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I like baking my own bread and do it quite often, yet to fill our family lunch boxes we still resort to professional baked bread. The main and maybe the only reason is that we can't seem to slice our own baked bread as thin as you like to fit in a lunchbox. We could of course buy an electric bread slicer similar as the one you'll find in your local supermarket, but that is quite some overkill.

Bread slicer

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I have tried it many times, even with very sharp knives, but I never managed to get a slices smaller then 1 cm in thickness. Is there some technique or device that enables proper slices of home-made bread?

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    What defines a proper sandwich? If it's sticky stuff (jam, marmite etc.) to smear on the bread, just put it on a fat hand made slice, and fold in half. If "filling", put it in a reusable zipper bag, and pour onto one fat hand made slice before eating – TFD Apr 29 '14 at 4:01
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    @TFD Sure, it's a personal preference, but the OP seems to have fairly clearly specified what they're looking for: thin (<1cm), even slices. – Cascabel Apr 29 '14 at 4:23
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You can buy a home bread slicer - and you can also make one.

"My little invention works on the same principle as a carpenter's miter box (as a matter of fact, I got the idea while watching a carpenter friend cut some miter joints). The only difference is that my device was made specifically for slicing homemade bread. Just slide a loaf into place, position the blade of a long, sharp knife in the slots, and you can't help but cut straight and true." - John Shell, Mother Earth News March/April 1978

  • It has slots every 1/2 inch ... so they'd be 1.28cm/slice. – Joe Apr 29 '14 at 0:52
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    Got the drvice through amazon, it works, great answer – Andra May 11 '14 at 10:26
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I find that a rediculously sharp serrated blade is the key -- I have a Wüstof bread knife with what they call a 'wavy edge' -- it looks more like a scalloped edge. I find it goes through bread much cleaner than a standard serrated knife. (if it has a soft crumb, it don't end up with the surface of the cut looking chewed up).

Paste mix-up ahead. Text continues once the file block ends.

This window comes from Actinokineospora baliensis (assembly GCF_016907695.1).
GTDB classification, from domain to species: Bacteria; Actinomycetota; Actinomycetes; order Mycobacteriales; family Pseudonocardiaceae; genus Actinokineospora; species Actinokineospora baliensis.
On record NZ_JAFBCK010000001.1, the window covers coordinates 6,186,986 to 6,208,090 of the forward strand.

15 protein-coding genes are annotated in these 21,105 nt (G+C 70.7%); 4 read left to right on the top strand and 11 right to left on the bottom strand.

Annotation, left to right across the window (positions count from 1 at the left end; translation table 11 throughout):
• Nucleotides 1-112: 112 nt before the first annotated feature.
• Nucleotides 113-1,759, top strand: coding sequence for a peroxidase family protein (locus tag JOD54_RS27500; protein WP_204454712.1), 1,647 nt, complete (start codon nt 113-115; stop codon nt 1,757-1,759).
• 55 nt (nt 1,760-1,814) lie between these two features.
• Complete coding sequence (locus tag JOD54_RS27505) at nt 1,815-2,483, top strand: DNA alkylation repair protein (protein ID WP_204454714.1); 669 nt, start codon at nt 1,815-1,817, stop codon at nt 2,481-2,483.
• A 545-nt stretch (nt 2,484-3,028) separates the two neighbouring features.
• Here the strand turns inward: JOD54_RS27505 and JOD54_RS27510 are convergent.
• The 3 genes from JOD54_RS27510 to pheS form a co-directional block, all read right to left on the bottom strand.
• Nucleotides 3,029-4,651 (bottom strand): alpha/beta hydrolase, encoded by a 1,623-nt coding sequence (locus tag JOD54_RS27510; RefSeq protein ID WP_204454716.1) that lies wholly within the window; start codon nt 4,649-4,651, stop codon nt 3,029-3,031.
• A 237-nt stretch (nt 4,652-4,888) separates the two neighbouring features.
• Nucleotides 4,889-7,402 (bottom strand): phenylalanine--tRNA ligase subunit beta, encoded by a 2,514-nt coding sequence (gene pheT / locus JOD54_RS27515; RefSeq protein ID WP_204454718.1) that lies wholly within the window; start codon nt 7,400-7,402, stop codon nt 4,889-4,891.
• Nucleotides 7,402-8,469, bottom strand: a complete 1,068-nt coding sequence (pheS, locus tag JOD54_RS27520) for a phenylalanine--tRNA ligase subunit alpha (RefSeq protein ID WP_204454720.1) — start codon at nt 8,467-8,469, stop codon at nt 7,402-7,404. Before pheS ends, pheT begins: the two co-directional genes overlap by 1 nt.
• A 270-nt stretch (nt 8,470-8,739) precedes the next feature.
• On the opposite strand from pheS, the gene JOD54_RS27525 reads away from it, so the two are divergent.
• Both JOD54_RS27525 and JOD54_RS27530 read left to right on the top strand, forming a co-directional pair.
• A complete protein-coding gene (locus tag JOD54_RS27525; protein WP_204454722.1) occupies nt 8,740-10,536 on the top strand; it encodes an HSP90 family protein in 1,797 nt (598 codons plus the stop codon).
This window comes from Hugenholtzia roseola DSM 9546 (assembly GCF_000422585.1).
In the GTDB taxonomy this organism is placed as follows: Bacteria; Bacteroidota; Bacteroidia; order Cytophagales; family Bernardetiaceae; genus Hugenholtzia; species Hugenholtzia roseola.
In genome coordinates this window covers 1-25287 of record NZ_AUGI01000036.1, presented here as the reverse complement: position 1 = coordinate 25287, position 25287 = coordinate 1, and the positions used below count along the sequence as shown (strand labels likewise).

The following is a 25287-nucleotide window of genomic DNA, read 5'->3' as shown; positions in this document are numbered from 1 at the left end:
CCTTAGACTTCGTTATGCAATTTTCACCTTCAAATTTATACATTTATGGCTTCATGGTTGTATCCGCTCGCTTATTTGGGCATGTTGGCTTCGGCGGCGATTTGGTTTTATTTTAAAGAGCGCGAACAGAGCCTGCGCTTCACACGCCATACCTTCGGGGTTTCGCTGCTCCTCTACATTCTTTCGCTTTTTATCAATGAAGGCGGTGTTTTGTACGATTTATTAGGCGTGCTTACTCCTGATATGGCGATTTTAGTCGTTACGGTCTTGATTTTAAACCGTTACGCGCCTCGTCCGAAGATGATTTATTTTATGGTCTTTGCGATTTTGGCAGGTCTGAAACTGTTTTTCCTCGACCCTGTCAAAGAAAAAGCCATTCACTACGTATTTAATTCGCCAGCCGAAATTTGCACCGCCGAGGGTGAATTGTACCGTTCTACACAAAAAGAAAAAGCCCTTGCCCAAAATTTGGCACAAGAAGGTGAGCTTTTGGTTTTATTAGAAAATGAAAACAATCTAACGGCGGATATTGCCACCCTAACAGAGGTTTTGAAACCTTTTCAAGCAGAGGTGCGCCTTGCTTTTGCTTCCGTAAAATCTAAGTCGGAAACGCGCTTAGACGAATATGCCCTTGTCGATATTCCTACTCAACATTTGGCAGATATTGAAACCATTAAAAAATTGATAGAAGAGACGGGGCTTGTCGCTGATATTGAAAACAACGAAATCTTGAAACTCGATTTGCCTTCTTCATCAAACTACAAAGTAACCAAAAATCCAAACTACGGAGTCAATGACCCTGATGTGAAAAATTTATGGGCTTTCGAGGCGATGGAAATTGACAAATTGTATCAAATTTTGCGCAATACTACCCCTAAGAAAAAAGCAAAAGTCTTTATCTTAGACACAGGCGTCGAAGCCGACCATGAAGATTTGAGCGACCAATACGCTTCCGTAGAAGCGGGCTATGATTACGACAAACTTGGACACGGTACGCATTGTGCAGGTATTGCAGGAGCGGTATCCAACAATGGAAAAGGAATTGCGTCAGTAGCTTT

You also want a knife that's fairly long -- you want to take nice, long strokes with very little downward pressure; if you can, just blade slowly fall through the bread as you push it back and forth. Short strokes will end up with more of the 'chewed up' look.

I also find that the type of bread, and how you store it can be significant -- if the crust is too hard (eg, non-enriched breads), I find it more difficult to make a sandwich from it. I keep loaves that I know I'm going to be slicing thinly in a plastic bag, so the crust doesn't overly dry out (eg home-baked or those from the farmer's market they sell in paper bags or perforated plastic bags, I throw 'em in a plastic grocery bag when I get home, so it doesn't dry out in 24-48 hrs). If you have a bread box, that would work, too.

... and if none of those tips help, there are knives with 'slicing guides' available in a range of prices that have a parallel bar to help give you a reference so you'll slice more uniformly. To use them, you need a slightly different technique; as the guide protrudes past the blade, you need to make the last pass with only the tip of the blade.

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You may find that an electric knife (not a full electric slicer) makes it much easier to slice bread thinly, as the back and forth action saws through cleanly and you don't have the tearing or pulling that may happen with a regular knife if it is not perfectly sharp or used with perfect technique.

If find that using mine makes it easy to make small croutons every year for thanksgiving stuffing.

Something like this:

enter image description here

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    Tried it, but doesn't really work well with crusty bread. – Andra Apr 28 '14 at 17:10
  • I am quite surprised; usually they are quite good at that. – SAJ14SAJ Apr 28 '14 at 17:12
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This works well for me: http://www.amazon.com/EdgeCraft-610-Choice-Premium-Electric/dp/B0002AKCOC and I can slice meat and cheese too!

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My wife suggested using our electric meat slicer. I did and it worked great.

  • this is an inadequate answer because, it does not help facilitate the curvature of the cut itself (keep the slice straight). It only helps with the actual slicing of the bread, which doesn't guarantee width of each slice or continual identical results. If you disagree, you need to state this in you answer. – Chef_Code Apr 10 '15 at 7:06
  • Actually, it does if the blade is sharp, IME. – Stephie Apr 10 '15 at 7:11

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